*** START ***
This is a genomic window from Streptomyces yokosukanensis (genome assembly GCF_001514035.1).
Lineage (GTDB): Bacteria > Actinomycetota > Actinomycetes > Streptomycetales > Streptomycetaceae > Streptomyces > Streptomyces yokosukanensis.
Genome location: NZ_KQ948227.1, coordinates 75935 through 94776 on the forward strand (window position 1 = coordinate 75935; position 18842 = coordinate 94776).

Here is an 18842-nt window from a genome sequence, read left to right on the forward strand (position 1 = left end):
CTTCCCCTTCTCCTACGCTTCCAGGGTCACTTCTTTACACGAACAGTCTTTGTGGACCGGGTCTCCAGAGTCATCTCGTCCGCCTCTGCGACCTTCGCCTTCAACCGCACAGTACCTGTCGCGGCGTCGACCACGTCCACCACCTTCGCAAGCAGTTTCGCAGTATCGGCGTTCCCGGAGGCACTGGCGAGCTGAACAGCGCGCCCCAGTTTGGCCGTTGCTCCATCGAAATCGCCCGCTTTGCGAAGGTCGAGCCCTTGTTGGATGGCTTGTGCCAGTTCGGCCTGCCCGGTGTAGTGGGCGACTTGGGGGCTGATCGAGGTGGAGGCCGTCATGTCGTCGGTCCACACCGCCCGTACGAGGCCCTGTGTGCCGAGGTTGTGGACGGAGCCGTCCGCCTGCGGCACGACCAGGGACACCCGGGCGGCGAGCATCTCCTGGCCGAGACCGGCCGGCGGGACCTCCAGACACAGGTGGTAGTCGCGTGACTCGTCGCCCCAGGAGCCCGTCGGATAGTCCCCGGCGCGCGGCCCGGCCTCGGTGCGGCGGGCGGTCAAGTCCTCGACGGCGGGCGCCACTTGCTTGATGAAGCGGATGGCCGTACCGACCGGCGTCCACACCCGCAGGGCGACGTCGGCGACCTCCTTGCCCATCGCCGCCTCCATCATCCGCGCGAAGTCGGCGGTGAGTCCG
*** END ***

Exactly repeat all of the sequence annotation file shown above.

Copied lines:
This is a genomic window from Streptomyces yokosukanensis (genome assembly GCF_001514035.1).
Lineage (GTDB): Bacteria > Actinomycetota > Actinomycetes > Streptomycetales > Streptomycetaceae > Streptomyces > Streptomyces yokosukanensis.
Genome location: NZ_KQ948227.1, coordinates 75935 through 94776 on the forward strand (window position 1 = coordinate 75935; position 18842 = coordinate 94776).

Here is an 18842-nt window from a genome sequence, read left to right on the forward strand (position 1 = left end):
CTTCCCCTTCTCCTACGCTTCCAGGGTCACTTCTTTACACGAACAGTCTTTGTGGACCGGGTCTCCAGAGTCATCTCGTCCGCCTCTGCGACCTTCGCCTTCAACCGCACAGTACCTGTCGCGGCGTCGACCACGTCCACCACCTTCGCAAGCAGTTTCGCAGTATCGGCGTTCCCGGAGGCACTGGCGAGCTGAACAGCGCGCCCCAGTTTGGCCGTTGCTCCATCGAAATCGCCCGCTTTGCGAAGGTCGAGCCCTTGTTGGATGGCTTGTGCCAGTTCGGCCTGCCCGGTGTAGTGGGCGACTTGGGGGCTGATCGAGGTGGAGGCCGTCATGTCGTCGGTCCACACCGCCCGTACGAGGCCCTGTGTGCCGAGGTTGTGGACGGAGCCGTCCGCCTGCGGCACGACCAGGGACACCCGGGCGGCGAGCATCTCCTGGCCGAGACCGGCCGGCGGGACCTCCAGACACAGGTGGTAGTCGCGTGACTCGTCGCCCCAGGAGCCCGTCGGATAGTCCCCGGCGCGCGGCCCGGCCTCGGTGCGGCGGGCGGTCAAGTCCTCGACGGCGGGCGCCACTTGCTTGATGAAGCGGATGGCCGTACCGACCGGCGTCCACACCCGCAGGGCGACGTCGGCGACCTCCTTGCCCATCGCCGCCTCCATCATCCGCGCGAAGTCGGCGGTGAGTCCG